Section 452.335 provides "the court may grant a maintenance order to either spouse, but only if it finds that the spouse seeking maintenance (1) Lacks sufficient property, including marital property apportioned to him, to provide for his reasonable needs; and (2) Is unable to support himself through appropriate employment . . ."
Here appellant was awarded one-half the equity in the home and the only evidence of value placed the house at $35,000 with a mortgage indebtedness of $10,000. From this the court could conclude her one-half of the equity was approximately $12,500. Further appellant had work experience as a bank employee, clerk in a Venture Store and as a waitress. Appellant wasn't employed at the time of trial because she had to "take care of the children." She is no longer charged with this responsibility and may seek employment. If as appellant stated her expenses for the children had been $665 per month, that burden now falls on respondent. Respondent's "take home pay" is $170 per week, which represents $736 per month. Additionally, the court as a relevant factor under § 452.335-2(7) must consider the "conduct of the party seeking maintenance during the marriage." In light of these facts, we find no error in the court's denial of maintenance. The point is ruled against appellant.
Appellant testified respondent had extra income from automobile repair work and from sign painting, a new trade he was learning. However, there is no indication in the testimony as to the possible amounts or regularity of such income.
Following entry of judgment appellant obtained new counsel who promptly moved for new trial setting forth facts relative to respondent's alleged unfitness as custodian and offering as evidence the child study report prepared by the social worker prior to trial. The proffered testimony consisted of evidence available at the time of trial or pertained to events occurring after trial and was therefore not relevant. The motion was overruled.
The record discloses the judgment was entered on December 15, 1975, and appellant's motion for new trial filed December 26. The date of entry for the order overruling the motion for new trial is not shown but this is followed by appellant's first notice of appeal on January 13 and we conclude the order overruling the motion for new trial was in fact entered prior to January 13.
The trial court has broad discretion in granting a new trial "as to questions of fact and matters affecting the determination of issues of fact." Berger v. Podolsky Bros., 360 Mo. 239, 227 S.W.2d 695, 697 (1950); Coonis v. City of Springfield, 319 S.W.2d 523, 528 (Mo. 1958).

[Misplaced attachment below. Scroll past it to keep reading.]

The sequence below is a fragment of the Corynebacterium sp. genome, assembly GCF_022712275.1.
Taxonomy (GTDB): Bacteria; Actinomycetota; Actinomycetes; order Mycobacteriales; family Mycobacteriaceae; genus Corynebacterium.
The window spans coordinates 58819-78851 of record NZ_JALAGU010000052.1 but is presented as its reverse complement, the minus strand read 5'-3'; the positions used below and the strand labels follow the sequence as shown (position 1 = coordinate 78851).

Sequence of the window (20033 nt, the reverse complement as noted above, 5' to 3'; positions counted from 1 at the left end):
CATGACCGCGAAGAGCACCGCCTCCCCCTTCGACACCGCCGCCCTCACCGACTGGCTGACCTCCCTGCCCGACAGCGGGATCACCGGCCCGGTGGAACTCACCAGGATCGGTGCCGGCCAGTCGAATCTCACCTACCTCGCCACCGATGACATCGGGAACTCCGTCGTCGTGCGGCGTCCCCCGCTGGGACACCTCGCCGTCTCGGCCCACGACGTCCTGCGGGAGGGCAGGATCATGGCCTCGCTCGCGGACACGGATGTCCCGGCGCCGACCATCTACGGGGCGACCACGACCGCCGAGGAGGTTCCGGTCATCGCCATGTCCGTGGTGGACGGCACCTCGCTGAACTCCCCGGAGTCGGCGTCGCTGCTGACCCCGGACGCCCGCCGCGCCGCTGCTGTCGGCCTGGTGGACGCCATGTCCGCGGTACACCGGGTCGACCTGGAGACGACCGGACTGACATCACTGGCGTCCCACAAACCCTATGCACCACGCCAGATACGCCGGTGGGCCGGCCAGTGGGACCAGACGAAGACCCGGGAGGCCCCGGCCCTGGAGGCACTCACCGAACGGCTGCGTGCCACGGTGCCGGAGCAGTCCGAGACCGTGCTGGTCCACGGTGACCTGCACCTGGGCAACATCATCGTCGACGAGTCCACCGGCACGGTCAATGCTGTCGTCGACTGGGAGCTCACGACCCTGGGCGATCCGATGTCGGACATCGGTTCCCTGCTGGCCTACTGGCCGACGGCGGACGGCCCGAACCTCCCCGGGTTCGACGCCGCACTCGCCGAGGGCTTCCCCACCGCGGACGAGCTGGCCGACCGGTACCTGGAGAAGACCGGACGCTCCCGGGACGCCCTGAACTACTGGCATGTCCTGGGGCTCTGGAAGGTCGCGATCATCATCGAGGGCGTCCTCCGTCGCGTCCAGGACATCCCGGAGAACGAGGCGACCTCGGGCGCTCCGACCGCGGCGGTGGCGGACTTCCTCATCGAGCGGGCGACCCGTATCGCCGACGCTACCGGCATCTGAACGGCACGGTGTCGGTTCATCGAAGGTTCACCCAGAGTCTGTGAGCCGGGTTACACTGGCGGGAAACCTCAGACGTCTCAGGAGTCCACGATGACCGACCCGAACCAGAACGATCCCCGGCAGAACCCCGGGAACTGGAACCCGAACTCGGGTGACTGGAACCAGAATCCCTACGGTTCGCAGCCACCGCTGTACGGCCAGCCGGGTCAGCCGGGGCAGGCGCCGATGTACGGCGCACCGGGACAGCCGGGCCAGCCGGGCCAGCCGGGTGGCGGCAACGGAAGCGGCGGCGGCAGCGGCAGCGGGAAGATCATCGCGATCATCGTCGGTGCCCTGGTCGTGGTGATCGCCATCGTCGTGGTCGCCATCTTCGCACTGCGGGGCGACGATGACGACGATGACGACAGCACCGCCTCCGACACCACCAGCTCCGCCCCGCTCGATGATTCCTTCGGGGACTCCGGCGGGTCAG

Appellant's original counsel had the opportunity to introduce this evidence and the fact appellant now prefers a different strategy does not require admission of the evidence by the trial court. This was not "newly discovered evidence," and we find no abuse of discretion in the trial court's action. See Bruce v. Spillman, 497 S.W.2d 196, 200[2, 3, 4] (Mo.App. 1973); Young v. St. Louis Public Service Co., 326 S.W.2d 107, 113 (Mo. 1959); Koenig v. Skaggs, 400 S.W.2d 63, 68[7, 8] (Mo. 1966).
After the motion for new trial was overruled and after the notice of appeal had been filed, appellant filed a second motion delineated "motion for modification of judgment" on January 15, 1976. No ruling appears to have been made on this motion and appellant filed a second notice of appeal on the 20th day of January, 1976. Appellant contends the trial court abused its discretion "in refusing to permit [appellant] to present the evidence mentioned . . . in her motion under Rule 75.01 . . . because [the motion was] in the nature of a request for leave to reopen the case for presentation of further evidence . . ." As we have noted, appellant's original motion for new trial was overruled prior to January 13 and the judgment became final at that time. Rule 81.05, V.A.M.R. Appellant then filed its timely notice of appeal and the trial court had no further authority to entertain the motion filed January 15, 1976, more than thirty days after entry of the judgment. Appellant suggests the court had continuing jurisdiction under Rule 75.01, V.A.M.R., for thirty days after entry of judgment but this has no application as the motion was filed on the 31st day. Rule 44.01(a). The point is denied.
The judgment is affirmed.
WEIER, P. J., and McMILLIAN, J., concur.